Island Marines get high desert training
By Cpl. Samuel Ranney
| Marine Corps Logistics Base Barstow | June 11, 2014
MARINE CORPS LOGISTICS BASE BARSTOW, California --
From May 22 to May 30, six Marines from Combat Logistics Battalion 3, Combat Logistics Regiment 3, 3d Marine Logistics Group, III Marine Expeditionary Force, stationed in Hawaii, worked hands-on with mechanics from Production Plant Barstow, Marine Depot Maintenance Command on Marine Corps Logistics Base Barstow, California.
The Marines, comprised of three light armored vehicle mechanics and three tank mechanics, were earning certifications for filling, discharging and testing automatic fire suppression systems. Mechanics with the hydraulics shop ensured they were getting the training they needed to successfully and safely take the newly acquired skills and knowledge back to Hawaii.
The AFSS senses fire in vehicles such as LAVs, then sends a signal and the AFSS goes off wherever the fire is located, taking the oxygen from the fire and putting it out, explained Arthur Gutierrez, hydraulics system mechanic here who helped instruct the Marines with Luke Wirick, heavy-mobile equipment mechanic. Vehicles often have multiple systems set up; whichever is closest to the fire will activate.
“We take a lot of pride in what we do,” Gutierrez added. “When Marines are out fighting for our freedom, and their vehicles catch fire -- lives depend on these systems to work properly.”
Staff Sgt. Kevin Jones, LAV mechanic, Cpls Samuel Harney, tank mechanic, Zach Carnegie, tank mechanic, Jonathan Mancini, LAV mechanic, and Lance Cpls. Michael Solis, LAV mechanic, and Chandler Bird, tank mechanic, are the first CLB-3 Marines to receive this type of certification, Jones said.
“Its great knowledge (to take in),” Jones said. “We have learned the proper PSI to fill the bottles, technical manuals, different regulations and most importantly safety precautions. We learned how to safely handle the bottles and how to set up the shop (in Hawaii) to ensure Marines are as safe as possible.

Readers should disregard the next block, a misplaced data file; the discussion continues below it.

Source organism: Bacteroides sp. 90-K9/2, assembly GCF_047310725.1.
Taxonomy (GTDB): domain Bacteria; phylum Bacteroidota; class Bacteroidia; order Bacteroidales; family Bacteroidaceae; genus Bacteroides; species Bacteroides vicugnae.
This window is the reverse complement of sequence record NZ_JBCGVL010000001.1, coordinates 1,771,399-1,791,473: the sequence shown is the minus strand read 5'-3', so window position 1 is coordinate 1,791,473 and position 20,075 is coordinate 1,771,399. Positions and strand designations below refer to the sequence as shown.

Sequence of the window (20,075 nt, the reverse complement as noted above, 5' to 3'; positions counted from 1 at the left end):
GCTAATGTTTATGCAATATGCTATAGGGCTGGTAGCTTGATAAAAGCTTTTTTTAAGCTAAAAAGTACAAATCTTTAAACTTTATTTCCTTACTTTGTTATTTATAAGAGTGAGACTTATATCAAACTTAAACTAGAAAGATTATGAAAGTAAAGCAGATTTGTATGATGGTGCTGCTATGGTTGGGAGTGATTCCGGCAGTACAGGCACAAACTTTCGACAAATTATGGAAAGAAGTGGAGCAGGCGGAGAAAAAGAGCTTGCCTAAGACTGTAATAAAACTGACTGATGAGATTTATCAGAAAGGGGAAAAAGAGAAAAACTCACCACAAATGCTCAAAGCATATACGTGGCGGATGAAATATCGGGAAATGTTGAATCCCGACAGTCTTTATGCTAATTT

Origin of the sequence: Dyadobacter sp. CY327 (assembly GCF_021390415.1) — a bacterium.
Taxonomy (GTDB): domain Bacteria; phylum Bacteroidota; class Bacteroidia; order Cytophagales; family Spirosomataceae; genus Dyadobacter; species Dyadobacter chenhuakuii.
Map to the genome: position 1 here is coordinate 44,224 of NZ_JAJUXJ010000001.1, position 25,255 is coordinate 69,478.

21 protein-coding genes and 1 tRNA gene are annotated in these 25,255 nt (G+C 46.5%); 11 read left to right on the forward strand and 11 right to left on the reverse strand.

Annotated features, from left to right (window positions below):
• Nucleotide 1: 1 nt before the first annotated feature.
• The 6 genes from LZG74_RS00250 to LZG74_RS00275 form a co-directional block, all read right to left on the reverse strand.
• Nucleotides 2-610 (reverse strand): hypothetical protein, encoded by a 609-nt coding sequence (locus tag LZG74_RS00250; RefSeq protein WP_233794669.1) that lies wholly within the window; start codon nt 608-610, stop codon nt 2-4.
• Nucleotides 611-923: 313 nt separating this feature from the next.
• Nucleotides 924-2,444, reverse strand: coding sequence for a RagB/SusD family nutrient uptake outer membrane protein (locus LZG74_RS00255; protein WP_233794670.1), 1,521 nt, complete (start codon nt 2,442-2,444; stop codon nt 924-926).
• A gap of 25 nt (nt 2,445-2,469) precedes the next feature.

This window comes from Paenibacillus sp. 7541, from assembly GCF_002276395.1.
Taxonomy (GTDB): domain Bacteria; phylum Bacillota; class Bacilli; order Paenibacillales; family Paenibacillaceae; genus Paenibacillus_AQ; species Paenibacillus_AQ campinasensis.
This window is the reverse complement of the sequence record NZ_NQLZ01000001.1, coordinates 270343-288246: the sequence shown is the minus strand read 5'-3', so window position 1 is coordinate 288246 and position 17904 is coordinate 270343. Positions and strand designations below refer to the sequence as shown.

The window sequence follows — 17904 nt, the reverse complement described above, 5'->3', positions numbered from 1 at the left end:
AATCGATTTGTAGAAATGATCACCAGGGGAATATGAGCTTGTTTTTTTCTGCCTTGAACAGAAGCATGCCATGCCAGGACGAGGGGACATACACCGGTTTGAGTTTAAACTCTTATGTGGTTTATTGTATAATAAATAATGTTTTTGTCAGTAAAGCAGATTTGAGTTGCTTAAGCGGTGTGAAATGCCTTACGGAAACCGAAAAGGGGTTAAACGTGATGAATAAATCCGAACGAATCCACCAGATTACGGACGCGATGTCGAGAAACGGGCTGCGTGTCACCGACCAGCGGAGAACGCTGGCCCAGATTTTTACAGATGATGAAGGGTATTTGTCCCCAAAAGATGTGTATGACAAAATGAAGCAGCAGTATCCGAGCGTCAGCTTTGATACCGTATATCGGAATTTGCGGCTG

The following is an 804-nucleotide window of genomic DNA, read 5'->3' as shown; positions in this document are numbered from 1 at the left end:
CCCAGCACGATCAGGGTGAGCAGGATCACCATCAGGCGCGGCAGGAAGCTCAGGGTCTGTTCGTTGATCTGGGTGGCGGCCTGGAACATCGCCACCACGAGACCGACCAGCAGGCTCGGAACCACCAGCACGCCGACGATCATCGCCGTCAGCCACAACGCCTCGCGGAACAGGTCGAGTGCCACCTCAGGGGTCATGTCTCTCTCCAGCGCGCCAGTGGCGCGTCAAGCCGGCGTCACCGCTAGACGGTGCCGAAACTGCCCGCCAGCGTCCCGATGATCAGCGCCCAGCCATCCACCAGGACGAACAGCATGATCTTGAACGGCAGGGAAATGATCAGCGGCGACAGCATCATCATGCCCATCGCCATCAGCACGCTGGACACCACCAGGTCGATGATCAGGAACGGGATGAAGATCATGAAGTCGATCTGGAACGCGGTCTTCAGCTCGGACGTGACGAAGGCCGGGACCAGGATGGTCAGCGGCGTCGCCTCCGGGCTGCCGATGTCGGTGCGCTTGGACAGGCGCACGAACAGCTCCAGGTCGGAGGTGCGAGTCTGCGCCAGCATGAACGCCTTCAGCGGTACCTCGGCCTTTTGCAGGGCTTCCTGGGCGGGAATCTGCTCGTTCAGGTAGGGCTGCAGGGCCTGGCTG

Filling fire tanks can be hazardous, added Gutierrez. They are mixed with a potentially dangerous chemical, such as halon and nitrogen under hundreds of pounds of pressure. It’s like a rocket if it discharges unsafely, he further explained.
“We want to start doing this on our own,” Jones said. “These guys (mechanics here) are setting the bedrock to bring something new to CLB-3, (the mechanics here) work with a variety of military equipment day-in-and-day-out, we have a lot of knowledge we can gain from them.”
The Marines all agreed the training was beneficial and explained why.
“The most important part was learning the proper safety precautions, there is a lot more to filling (fire tanks) then I previously thought,” Mancini said. “I’m much more confident in filling the bottles now and being able to complete our mission.”
Anthony Sanchez, hydraulics shop supervisor, explained this was the first time he and his mechanics have trained Marines and was happy about how much they learned.
“It’s extremely important for Marines who handle these systems to know the proper safety precautions,” Sanchez added. “Also, knowing how to discharge and fill the bottles themselves is important if they are ever unable to send it out.”
“It was a great experience,” Sanchez concluded. “I hope we get more Marines out here to train and take knowledge back (to their units).”